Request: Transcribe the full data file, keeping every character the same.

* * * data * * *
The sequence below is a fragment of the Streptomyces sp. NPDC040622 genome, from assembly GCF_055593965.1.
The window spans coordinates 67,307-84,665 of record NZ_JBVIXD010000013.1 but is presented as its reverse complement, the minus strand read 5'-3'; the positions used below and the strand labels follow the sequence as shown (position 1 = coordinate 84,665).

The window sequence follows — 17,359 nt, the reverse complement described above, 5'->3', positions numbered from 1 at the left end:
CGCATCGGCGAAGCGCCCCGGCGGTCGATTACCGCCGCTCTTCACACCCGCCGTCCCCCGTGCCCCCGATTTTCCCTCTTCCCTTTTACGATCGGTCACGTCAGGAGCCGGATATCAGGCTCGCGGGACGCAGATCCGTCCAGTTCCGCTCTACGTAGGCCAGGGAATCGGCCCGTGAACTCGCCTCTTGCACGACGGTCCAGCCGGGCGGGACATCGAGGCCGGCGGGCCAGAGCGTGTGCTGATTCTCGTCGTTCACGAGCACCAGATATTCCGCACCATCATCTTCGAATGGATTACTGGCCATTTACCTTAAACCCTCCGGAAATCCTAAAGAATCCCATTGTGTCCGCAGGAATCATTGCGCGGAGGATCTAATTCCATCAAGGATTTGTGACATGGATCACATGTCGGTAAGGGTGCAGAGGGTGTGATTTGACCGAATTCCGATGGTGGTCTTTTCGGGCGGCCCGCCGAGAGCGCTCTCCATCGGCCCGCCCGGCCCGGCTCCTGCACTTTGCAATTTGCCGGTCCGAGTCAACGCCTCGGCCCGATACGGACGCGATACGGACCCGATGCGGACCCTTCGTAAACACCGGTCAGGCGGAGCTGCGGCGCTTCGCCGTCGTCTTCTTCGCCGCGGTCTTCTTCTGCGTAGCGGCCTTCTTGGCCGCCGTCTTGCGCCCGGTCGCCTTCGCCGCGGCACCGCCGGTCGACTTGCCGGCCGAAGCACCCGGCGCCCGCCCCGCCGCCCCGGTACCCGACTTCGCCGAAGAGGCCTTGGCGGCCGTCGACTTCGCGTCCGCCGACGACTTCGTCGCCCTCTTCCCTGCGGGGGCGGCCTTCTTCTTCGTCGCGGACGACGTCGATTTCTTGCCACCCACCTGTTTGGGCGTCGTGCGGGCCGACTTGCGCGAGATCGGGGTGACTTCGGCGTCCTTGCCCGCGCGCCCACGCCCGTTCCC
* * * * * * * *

The sequence below is a fragment of the Streptomyces sp. NPDC040622 genome, from assembly GCF_055593965.1.
The window spans coordinates 67,307-84,665 of record NZ_JBVIXD010000013.1 but is presented as its reverse complement, the minus strand read 5'-3'; the positions used below and the strand labels follow the sequence as shown (position 1 = coordinate 84,665).

The window sequence follows — 17,359 nt, the reverse complement described above, 5'->3', positions numbered from 1 at the left end:
CGCATCGGCGAAGCGCCCCGGCGGTCGATTACCGCCGCTCTTCACACCCGCCGTCCCCCGTGCCCCCGATTTTCCCTCTTCCCTTTTACGATCGGTCACGTCAGGAGCCGGATATCAGGCTCGCGGGACGCAGATCCGTCCAGTTCCGCTCTACGTAGGCCAGGGAATCGGCCCGTGAACTCGCCTCTTGCACGACGGTCCAGCCGGGCGGGACATCGAGGCCGGCGGGCCAGAGCGTGTGCTGATTCTCGTCGTTCACGAGCACCAGATATTCCGCACCATCATCTTCGAATGGATTACTGGCCATTTACCTTAAACCCTCCGGAAATCCTAAAGAATCCCATTGTGTCCGCAGGAATCATTGCGCGGAGGATCTAATTCCATCAAGGATTTGTGACATGGATCACATGTCGGTAAGGGTGCAGAGGGTGTGATTTGACCGAATTCCGATGGTGGTCTTTTCGGGCGGCCCGCCGAGAGCGCTCTCCATCGGCCCGCCCGGCCCGGCTCCTGCACTTTGCAATTTGCCGGTCCGAGTCAACGCCTCGGCCCGATACGGACGCGATACGGACCCGATGCGGACCCTTCGTAAACACCGGTCAGGCGGAGCTGCGGCGCTTCGCCGTCGTCTTCTTCGCCGCGGTCTTCTTCTGCGTAGCGGCCTTCTTGGCCGCCGTCTTGCGCCCGGTCGCCTTCGCCGCGGCACCGCCGGTCGACTTGCCGGCCGAAGCACCCGGCGCCCGCCCCGCCGCCCCGGTACCCGACTTCGCCGAAGAGGCCTTGGCGGCCGTCGACTTCGCGTCCGCCGACGACTTCGTCGCCCTCTTCCCTGCGGGGGCGGCCTTCTTCTTCGTCGCGGACGACGTCGATTTCTTGCCACCCACCTGTTTGGGCGTCGTGCGGGCCGACTTGCGCGAGATCGGGGTGACTTCGGCGTCCTTGCCCGCGCGCCCACGCCCGTTCCC